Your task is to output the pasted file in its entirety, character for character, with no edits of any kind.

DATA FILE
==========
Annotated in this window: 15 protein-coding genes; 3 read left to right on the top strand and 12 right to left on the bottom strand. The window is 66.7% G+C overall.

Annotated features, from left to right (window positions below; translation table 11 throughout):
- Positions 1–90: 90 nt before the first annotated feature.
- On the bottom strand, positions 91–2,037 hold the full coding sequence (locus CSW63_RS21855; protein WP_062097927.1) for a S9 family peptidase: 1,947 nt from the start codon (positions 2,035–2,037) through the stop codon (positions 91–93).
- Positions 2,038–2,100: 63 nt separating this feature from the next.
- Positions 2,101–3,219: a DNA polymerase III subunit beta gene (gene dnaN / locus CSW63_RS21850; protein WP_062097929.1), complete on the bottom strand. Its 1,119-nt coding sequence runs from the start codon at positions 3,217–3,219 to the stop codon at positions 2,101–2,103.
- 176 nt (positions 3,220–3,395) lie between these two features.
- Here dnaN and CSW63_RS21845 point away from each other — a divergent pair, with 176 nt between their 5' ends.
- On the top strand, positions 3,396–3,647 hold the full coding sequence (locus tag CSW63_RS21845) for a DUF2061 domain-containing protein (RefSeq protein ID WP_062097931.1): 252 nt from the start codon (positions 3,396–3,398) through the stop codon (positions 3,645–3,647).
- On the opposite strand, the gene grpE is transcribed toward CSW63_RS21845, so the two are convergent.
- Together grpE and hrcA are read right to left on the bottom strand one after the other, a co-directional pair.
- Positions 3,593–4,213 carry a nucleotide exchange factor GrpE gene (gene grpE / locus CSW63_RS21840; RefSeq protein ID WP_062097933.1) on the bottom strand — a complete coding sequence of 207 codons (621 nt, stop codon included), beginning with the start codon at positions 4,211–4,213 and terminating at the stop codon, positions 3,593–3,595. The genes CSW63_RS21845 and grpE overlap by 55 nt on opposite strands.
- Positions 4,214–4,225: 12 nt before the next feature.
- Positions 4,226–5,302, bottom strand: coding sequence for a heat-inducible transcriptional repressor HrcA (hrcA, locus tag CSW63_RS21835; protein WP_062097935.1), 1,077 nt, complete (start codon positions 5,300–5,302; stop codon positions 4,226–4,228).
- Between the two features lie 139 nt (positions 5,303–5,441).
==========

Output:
Annotated in this window: 15 protein-coding genes; 3 read left to right on the top strand and 12 right to left on the bottom strand. The window is 66.7% G+C overall.

Annotated features, from left to right (window positions below; translation table 11 throughout):
- Positions 1–90: 90 nt before the first annotated feature.
- On the bottom strand, positions 91–2,037 hold the full coding sequence (locus CSW63_RS21855; protein WP_062097927.1) for a S9 family peptidase: 1,947 nt from the start codon (positions 2,035–2,037) through the stop codon (positions 91–93).
- Positions 2,038–2,100: 63 nt separating this feature from the next.
- Positions 2,101–3,219: a DNA polymerase III subunit beta gene (gene dnaN / locus CSW63_RS21850; protein WP_062097929.1), complete on the bottom strand. Its 1,119-nt coding sequence runs from the start codon at positions 3,217–3,219 to the stop codon at positions 2,101–2,103.
- 176 nt (positions 3,220–3,395) lie between these two features.
- Here dnaN and CSW63_RS21845 point away from each other — a divergent pair, with 176 nt between their 5' ends.
- On the top strand, positions 3,396–3,647 hold the full coding sequence (locus tag CSW63_RS21845) for a DUF2061 domain-containing protein (RefSeq protein ID WP_062097931.1): 252 nt from the start codon (positions 3,396–3,398) through the stop codon (positions 3,645–3,647).
- On the opposite strand, the gene grpE is transcribed toward CSW63_RS21845, so the two are convergent.
- Together grpE and hrcA are read right to left on the bottom strand one after the other, a co-directional pair.
- Positions 3,593–4,213 carry a nucleotide exchange factor GrpE gene (gene grpE / locus CSW63_RS21840; RefSeq protein ID WP_062097933.1) on the bottom strand — a complete coding sequence of 207 codons (621 nt, stop codon included), beginning with the start codon at positions 4,211–4,213 and terminating at the stop codon, positions 3,593–3,595. The genes CSW63_RS21845 and grpE overlap by 55 nt on opposite strands.
- Positions 4,214–4,225: 12 nt before the next feature.
- Positions 4,226–5,302, bottom strand: coding sequence for a heat-inducible transcriptional repressor HrcA (hrcA, locus tag CSW63_RS21835; protein WP_062097935.1), 1,077 nt, complete (start codon positions 5,300–5,302; stop codon positions 4,226–4,228).
- Between the two features lie 139 nt (positions 5,303–5,441).